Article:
Youth advocate Reggie shows the way

Reggie is a person who wears many hats: social justice volunteer, housing advocate, child welfare worker, tertiary student and last but not least, singer in a pop choir.
“I love doing different things,” Reggie said.

“The other big part of my life is online. The friends I hang out with the most are part of the gaming community.”

A dedicated station with multiple screens and speakers set-up in the study nook of Reggie’s South Melbourne apartment tells the story of a passionate gamer.

Reggie shares the Housing Choices apartment overlooking the city with pet cat, Celestia.

After a childhood in foster care and years of housing insecurity and homelessness, Reggie feels lucky to have a home.

“I fell through the cracks in the system, as lots of young people do.

“I was on the streets of Melbourne and I was using youth refuges … and experiencing the worst mental health of my life.”

Reggie said a call from the not-for-profit mental health, homelessness and suicide prevention service led to secure and stable accommodation through Housing Choices.

“A Neami worker called me out of the blue one day and said she hadn’t heard from me in a while. I said I was homeless, I had nowhere to go, it was the end of the line for me,” Reggie said.

“A few weeks later she had found a home for me to move into.

“It was like winning the lottery because there was no way that I would have been able to get that without that person’s help – I wouldn’t have known.”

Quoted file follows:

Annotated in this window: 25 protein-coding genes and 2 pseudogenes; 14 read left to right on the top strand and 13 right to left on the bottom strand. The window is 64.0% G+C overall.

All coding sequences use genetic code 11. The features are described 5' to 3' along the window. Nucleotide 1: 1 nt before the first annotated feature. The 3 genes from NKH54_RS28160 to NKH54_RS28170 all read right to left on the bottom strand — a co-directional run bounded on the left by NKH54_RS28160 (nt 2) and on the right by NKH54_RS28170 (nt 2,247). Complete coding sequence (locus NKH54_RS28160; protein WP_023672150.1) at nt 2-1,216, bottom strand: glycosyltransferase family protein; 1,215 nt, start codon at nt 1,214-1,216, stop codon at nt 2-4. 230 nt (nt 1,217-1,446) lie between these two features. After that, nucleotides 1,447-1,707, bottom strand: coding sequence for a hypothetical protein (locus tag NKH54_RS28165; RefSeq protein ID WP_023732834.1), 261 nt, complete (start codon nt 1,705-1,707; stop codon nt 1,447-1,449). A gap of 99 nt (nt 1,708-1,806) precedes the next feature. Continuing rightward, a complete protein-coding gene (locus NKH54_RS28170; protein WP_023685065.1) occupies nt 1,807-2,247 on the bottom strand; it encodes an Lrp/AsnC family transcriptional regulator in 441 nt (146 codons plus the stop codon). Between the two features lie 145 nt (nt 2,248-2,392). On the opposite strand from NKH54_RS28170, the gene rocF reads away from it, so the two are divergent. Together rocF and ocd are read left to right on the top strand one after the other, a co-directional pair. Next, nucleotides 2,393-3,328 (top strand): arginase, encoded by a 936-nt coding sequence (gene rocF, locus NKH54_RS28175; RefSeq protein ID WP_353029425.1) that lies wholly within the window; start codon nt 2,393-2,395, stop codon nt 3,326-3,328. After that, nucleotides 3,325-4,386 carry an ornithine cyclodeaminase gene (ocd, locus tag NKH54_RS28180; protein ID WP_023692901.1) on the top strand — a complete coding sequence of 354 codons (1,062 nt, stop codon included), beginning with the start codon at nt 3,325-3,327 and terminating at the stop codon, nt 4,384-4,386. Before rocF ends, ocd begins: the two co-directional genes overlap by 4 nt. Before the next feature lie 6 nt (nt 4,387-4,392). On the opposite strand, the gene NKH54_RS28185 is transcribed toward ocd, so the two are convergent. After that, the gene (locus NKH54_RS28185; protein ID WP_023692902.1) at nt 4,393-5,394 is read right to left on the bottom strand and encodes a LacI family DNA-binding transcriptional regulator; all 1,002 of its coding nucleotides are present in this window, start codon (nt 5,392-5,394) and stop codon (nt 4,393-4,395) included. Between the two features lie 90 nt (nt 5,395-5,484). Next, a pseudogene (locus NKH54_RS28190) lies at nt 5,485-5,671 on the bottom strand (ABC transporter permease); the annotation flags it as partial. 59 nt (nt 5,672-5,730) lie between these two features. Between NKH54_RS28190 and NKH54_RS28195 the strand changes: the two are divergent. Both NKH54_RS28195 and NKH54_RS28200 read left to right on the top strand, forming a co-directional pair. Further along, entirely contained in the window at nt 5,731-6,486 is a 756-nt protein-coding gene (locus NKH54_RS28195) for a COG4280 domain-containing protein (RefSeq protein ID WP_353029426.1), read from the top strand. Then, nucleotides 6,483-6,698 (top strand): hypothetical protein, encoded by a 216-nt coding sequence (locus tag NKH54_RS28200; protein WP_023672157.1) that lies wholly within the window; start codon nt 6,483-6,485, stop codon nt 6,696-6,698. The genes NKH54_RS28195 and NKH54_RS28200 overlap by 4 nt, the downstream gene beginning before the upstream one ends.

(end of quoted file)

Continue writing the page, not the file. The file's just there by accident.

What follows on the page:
Reggie has since advocated to increase the age of out-of-home care in Victoria to 21 years old, a change which has now been implemented.

“We’re trying to raise it to 25 to make it less likely that young people end up homeless,” Reggie said.

“I feel like I’ve recovered from the trauma of being homeless but I think these events leave traces on you.”

Part of Reggie’s healing journey was to find a name they identified with.

“I use they/ them pronouns and changed my name officially in 2021 – to Reggie – after deciding that my old name was no longer suitable for what I want to go with and the trajectory of my life,” they said.

Reggie’s advice is if you don’t know or unsure what pronouns to use, just ask the person, or use they/them pronouns until told differently.

“It’s hard to be an outlier,” Reggie said.

“You face a lot of criticism from people … sometimes it’s just easier to try and fit in … it’s hard to constantly tell people, ‘please don’t misgender me or mis-pronoun me’.

“Our society hasn’t grown to the stage where it fully understands people’s differences … there is a lot of work still to be done … but I’m enjoying being part of communities and in a space where I can really enjoy being myself.”